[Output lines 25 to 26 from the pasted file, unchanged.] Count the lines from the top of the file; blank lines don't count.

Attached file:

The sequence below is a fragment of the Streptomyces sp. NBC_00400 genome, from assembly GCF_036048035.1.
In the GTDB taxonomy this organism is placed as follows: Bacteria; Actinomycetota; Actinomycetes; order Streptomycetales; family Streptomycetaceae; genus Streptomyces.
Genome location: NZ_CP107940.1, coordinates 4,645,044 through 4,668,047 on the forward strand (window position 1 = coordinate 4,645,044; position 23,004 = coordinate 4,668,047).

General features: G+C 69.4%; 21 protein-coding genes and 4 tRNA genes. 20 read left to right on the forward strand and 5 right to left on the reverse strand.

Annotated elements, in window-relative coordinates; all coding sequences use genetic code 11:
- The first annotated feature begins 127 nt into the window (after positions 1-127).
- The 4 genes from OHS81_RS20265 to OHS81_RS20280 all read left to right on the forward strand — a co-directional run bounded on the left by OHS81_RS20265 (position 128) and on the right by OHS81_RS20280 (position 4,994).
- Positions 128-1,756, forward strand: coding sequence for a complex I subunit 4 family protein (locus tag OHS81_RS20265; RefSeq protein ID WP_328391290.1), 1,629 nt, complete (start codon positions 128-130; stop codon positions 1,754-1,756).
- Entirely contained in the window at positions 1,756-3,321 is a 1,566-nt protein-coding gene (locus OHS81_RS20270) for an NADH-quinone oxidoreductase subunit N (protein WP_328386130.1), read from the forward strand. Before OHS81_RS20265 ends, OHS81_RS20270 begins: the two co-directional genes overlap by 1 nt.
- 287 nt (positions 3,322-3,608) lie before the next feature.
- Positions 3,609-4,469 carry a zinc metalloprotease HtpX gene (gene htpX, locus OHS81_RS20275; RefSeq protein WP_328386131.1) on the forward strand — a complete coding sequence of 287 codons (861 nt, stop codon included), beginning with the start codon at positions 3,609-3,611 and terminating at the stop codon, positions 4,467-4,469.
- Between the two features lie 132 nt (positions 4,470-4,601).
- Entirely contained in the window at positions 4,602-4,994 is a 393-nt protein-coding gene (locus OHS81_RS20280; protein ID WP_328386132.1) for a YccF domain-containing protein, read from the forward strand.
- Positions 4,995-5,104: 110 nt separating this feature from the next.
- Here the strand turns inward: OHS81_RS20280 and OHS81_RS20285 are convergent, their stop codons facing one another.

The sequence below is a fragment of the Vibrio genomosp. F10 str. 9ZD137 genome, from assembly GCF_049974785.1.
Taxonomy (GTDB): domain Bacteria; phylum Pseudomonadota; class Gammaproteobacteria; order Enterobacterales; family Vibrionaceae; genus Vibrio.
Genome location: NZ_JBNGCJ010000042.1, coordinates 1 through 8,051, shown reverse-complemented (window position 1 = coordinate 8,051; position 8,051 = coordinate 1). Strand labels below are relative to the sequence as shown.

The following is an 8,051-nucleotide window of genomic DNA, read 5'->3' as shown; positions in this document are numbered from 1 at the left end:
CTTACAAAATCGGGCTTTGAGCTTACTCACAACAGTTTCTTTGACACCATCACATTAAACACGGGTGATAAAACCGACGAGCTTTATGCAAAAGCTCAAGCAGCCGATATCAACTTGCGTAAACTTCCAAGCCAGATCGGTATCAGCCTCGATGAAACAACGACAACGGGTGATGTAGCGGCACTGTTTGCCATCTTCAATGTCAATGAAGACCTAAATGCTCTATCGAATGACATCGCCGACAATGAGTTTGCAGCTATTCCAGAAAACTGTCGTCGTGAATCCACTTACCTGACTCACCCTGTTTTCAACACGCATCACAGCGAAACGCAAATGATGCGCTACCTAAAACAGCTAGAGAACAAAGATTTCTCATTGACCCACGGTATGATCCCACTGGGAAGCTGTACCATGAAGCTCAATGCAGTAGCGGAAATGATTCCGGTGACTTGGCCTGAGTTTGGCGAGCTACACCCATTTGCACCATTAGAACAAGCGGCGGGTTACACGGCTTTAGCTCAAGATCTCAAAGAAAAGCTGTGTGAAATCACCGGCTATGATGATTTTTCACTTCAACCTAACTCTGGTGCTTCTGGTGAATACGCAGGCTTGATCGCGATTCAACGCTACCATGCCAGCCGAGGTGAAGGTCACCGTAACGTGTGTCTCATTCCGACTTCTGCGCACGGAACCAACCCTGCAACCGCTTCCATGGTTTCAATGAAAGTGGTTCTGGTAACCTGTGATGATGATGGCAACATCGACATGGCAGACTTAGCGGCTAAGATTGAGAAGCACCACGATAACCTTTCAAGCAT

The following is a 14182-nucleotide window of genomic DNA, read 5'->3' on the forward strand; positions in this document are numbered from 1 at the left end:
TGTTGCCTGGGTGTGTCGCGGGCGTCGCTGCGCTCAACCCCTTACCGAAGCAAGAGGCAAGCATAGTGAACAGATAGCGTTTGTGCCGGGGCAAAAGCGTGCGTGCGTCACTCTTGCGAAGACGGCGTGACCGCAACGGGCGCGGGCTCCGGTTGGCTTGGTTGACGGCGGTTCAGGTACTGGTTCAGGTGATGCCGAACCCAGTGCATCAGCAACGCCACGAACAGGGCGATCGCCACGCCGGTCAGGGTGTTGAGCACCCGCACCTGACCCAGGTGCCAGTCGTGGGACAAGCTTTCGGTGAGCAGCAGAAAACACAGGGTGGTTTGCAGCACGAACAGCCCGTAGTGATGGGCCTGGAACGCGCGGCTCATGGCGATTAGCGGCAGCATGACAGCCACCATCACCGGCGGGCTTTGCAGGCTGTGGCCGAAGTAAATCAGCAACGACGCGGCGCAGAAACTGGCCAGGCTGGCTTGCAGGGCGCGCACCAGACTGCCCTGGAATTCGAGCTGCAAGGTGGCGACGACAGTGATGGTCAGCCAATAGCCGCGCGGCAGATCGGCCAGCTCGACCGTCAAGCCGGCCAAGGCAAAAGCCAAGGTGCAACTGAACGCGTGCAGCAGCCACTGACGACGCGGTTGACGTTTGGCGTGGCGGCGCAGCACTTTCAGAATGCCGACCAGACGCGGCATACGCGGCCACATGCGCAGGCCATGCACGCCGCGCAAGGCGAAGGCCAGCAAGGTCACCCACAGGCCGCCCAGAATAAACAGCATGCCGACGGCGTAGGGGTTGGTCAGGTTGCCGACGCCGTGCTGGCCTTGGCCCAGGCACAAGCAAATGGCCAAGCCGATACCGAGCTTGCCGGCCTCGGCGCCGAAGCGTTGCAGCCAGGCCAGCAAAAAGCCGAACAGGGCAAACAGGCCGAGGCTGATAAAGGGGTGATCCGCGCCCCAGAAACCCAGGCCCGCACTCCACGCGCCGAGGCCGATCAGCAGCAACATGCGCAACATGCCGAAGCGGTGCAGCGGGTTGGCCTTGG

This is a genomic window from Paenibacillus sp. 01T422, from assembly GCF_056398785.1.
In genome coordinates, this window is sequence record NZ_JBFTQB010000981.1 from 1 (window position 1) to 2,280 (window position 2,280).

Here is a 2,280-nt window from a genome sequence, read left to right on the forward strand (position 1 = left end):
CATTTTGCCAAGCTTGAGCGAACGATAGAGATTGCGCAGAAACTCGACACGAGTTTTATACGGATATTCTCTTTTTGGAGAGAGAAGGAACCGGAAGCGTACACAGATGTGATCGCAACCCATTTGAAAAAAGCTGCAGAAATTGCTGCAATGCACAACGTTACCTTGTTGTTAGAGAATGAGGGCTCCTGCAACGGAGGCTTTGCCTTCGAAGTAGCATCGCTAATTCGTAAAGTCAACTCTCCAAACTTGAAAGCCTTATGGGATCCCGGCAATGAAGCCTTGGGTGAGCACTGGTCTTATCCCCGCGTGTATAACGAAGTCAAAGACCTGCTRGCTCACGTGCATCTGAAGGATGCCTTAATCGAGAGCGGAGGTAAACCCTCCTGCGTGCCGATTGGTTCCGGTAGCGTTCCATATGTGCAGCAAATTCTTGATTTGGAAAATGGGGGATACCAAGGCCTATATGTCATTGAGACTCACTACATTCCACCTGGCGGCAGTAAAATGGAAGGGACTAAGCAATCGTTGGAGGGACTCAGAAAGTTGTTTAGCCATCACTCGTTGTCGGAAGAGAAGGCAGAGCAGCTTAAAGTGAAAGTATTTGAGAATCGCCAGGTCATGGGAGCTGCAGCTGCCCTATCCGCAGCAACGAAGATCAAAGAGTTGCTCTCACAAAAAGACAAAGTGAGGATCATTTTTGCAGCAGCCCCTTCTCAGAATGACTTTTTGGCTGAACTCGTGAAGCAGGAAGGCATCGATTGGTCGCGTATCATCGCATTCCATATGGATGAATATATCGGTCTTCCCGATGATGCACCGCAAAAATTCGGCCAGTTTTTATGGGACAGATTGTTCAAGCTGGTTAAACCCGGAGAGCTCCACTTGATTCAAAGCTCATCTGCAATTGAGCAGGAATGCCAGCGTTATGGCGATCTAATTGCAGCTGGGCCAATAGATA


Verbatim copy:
Here is a 2,280-nt window from a genome sequence, read left to right on the forward strand (position 1 = left end):
CATTTTGCCAAGCTTGAGCGAACGATAGAGATTGCGCAGAAACTCGACACGAGTTTTATACGGATATTCTCTTTTTGGAGAGAGAAGGAACCGGAAGCGTACACAGATGTGATCGCAACCCATTTGAAAAAAGCTGCAGAAATTGCTGCAATGCACAACGTTACCTTGTTGTTAGAGAATGAGGGCTCCTGCAACGGAGGCTTTGCCTTCGAAGTAGCATCGCTAATTCGTAAAGTCAACTCTCCAAACTTGAAAGCCTTATGGGATCCCGGCAATGAAGCCTTGGGTGAGCACTGGTCTTATCCCCGCGTGTATAACGAAGTCAAAGACCTGCTRGCTCACGTGCATCTGAAGGATGCCTTAATCGAGAGCGGAGGTAAACCCTCCTGCGTGCCGATTGGTTCCGGTAGCGTTCCATATGTGCAGCAAATTCTTGATTTGGAAAATGGGGGATACCAAGGCCTATATGTCATTGAGACTCACTACATTCCACCTGGCGGCAGTAAAATGGAAGGGACTAAGCAATCGTTGGAGGGACTCAGAAAGTTGTTTAGCCATCACTCGTTGTCGGAAGAGAAGGCAGAGCAGCTTAAAGTGAAAGTATTTGAGAATCGCCAGGTCATGGGAGCTGCAGCTGCCCTATCCGCAGCAACGAAGATCAAAGAGTTGCTCTCACAAAAAGACAAAGTGAGGATCATTTTTGCAGCAGCCCCTTCTCAGAATGACTTTTTGGCTGAACTCGTGAAGCAGGAAGGCATCGATTGGTCGCGTATCATCGCATTCCATATGGATGAATATATCGGTCTTCCCGATGATGCACCGCAAAAATTCGGCCAGTTTTTATGGGACAGATTGTTCAAGCTGGTTAAACCCGGAGAGCTCCACTTGATTCAAAGCTCATCTGCAATTGAGCAGGAATGCCAGCGTTATGGCGATCTAATTGCAGCTGGGCCAATAGATA